The Killing Times

    Mass killings of Indigenous people by colonists began in the 1790s.

    The aim was to eradicate Aboriginal and Torres Strait Islander people.

    Mass killings, or massacres, of Indigenous people by colonists began in the 1790s and continued for the following 140 years. These killing times have caused lasting, intergenerational trauma.

    British soldiers armed with muskets, on foot, were the first slaughterers. Later, massacres were perpetrated by settlers and police, including native police under the command of white officers. As colonial frontiers pushed inland and firearms became readily available to settlers, the perpetrators arrived on horseback and used rifles, shotguns, and carbines to hunt down and kill their victims. As well as shootings, there were recorded incidences of poisoned flour being distributed by white settlers to Aboriginal people. Some massacres in Tasmania involved chasing entire clans – women, men, elders, children, and babies —over cliffs into the sea and onto rocks below.

    Massacres account for the loss of between 10,000 and 14,000 Aboriginal and Torres Strait Islander lives. The killings took place at more than 400 sites across the mainland and Tasmania.

    Just under half (49%) of the killings were carried out by police and other colonial or state officials. Fifty-one percent were carried out by civilians.

    Most killings were well planned and sanctioned by colonial, later, state governments ‘to teach them a lesson’ — for example, in reprisal for thefts of livestock. As the hinterland was opened up, the massacres increased with more killings occurring between 1860-1930, than in the years after settlers arrived in 1788. Large pastoral companies were often involved in the killings. Most of the massacres perpetrated by stockmen took place in the Northern Territory.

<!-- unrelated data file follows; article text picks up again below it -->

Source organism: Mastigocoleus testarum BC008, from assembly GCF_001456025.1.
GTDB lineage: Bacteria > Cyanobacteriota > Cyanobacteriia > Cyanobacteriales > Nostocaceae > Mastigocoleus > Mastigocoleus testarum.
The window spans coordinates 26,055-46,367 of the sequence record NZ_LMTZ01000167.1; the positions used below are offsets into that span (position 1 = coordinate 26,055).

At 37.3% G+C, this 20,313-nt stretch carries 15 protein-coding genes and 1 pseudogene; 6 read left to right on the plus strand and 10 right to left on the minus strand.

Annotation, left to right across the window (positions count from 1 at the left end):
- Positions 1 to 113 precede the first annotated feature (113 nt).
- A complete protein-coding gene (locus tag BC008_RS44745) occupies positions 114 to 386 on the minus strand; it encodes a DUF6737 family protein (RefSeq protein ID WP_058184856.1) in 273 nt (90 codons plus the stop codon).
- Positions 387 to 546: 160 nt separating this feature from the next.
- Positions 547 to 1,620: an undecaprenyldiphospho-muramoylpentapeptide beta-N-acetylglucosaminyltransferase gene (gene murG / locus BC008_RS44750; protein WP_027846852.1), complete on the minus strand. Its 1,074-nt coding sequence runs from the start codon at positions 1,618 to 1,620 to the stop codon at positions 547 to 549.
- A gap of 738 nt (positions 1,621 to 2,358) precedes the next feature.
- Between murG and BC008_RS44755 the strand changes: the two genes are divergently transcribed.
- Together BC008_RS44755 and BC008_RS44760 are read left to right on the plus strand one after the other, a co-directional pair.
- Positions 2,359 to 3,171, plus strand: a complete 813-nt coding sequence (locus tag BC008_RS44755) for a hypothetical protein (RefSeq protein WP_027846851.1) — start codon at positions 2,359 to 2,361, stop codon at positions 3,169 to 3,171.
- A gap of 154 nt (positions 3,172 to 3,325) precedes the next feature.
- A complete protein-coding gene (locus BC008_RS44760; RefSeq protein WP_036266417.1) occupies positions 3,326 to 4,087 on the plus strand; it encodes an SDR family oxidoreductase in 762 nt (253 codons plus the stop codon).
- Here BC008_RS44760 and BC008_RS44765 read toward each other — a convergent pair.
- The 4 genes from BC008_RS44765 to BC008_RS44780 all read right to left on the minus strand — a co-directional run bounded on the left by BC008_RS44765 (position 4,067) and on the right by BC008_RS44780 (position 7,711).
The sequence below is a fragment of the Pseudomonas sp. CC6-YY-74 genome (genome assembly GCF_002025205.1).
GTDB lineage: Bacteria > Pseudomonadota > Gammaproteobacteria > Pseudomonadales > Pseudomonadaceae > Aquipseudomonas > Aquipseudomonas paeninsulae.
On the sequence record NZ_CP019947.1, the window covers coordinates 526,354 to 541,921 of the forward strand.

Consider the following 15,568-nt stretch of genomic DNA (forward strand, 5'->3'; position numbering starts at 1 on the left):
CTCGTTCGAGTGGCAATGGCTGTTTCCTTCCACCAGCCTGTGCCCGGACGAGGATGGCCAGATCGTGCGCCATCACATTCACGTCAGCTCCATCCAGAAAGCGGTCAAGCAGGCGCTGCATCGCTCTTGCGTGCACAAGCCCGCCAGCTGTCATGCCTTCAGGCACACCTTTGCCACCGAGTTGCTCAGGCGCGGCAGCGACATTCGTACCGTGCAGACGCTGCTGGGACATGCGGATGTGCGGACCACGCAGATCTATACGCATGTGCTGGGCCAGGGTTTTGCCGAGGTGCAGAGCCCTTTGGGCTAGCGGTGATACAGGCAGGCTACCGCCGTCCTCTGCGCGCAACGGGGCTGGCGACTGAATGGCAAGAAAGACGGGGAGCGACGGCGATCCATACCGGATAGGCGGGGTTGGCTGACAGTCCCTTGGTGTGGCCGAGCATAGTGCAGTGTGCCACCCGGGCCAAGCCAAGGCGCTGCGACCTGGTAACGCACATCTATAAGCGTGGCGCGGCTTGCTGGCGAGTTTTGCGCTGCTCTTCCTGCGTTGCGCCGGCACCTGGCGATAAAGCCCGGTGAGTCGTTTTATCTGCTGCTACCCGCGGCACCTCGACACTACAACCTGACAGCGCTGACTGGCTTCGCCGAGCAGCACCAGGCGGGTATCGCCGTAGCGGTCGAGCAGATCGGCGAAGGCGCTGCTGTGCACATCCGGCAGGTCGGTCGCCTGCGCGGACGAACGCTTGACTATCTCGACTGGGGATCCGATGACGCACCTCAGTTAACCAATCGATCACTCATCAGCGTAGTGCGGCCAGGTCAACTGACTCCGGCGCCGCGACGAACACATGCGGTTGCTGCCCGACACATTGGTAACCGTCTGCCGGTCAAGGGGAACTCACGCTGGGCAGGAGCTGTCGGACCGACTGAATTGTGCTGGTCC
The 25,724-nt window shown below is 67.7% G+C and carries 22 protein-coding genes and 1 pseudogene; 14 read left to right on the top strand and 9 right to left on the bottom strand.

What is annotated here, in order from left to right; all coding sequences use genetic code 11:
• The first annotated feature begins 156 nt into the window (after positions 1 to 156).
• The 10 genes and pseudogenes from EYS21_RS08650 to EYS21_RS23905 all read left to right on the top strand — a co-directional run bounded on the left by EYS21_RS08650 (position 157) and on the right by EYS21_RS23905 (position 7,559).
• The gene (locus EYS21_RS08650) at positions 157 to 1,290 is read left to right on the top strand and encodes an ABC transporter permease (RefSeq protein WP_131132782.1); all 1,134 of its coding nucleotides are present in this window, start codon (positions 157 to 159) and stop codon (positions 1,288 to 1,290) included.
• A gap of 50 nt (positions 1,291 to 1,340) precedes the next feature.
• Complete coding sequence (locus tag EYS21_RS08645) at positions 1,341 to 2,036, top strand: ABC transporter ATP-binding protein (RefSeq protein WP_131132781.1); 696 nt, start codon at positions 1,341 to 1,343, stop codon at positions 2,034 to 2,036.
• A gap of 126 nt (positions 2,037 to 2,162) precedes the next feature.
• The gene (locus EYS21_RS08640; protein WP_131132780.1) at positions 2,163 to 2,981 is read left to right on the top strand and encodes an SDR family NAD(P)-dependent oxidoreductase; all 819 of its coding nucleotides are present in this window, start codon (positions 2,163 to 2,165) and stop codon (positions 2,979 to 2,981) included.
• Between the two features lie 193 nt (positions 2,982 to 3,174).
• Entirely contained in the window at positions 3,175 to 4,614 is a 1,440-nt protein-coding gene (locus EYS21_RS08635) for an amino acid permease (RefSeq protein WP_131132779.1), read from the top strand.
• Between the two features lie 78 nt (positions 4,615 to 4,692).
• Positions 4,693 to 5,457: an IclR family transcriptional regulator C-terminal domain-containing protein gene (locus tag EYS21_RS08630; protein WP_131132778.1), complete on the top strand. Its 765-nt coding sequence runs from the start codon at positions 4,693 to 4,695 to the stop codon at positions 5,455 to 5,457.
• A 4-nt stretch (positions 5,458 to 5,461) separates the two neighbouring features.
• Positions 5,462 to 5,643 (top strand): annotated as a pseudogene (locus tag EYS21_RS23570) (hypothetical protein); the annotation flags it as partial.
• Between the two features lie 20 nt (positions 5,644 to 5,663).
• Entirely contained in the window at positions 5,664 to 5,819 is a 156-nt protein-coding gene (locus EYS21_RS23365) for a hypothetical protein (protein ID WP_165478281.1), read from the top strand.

There were 19 recorded genocidal massacres in a short period from 1860, carried out by the same perpetrators over a number of weeks in reprisal for the killing of a colonist or colonists.

    While there was implicit, sometimes explicit, government approval for their actions, perpetrators made efforts to cover up the killings with mass burnings or burials of the victims’ bodies. No rituals or ceremonies were observed.


    Emeritus Professor Lyndall Ryan, based at the University of Newcastle, has, over the past eight years, led a comprehensive research study funded by an Australian Research Council (ARC) grant investigating Violence on the Australian Colonial Frontier, 1788-1960.

    As part of the study, researchers have developed an interactive map of colonial massacre sites:

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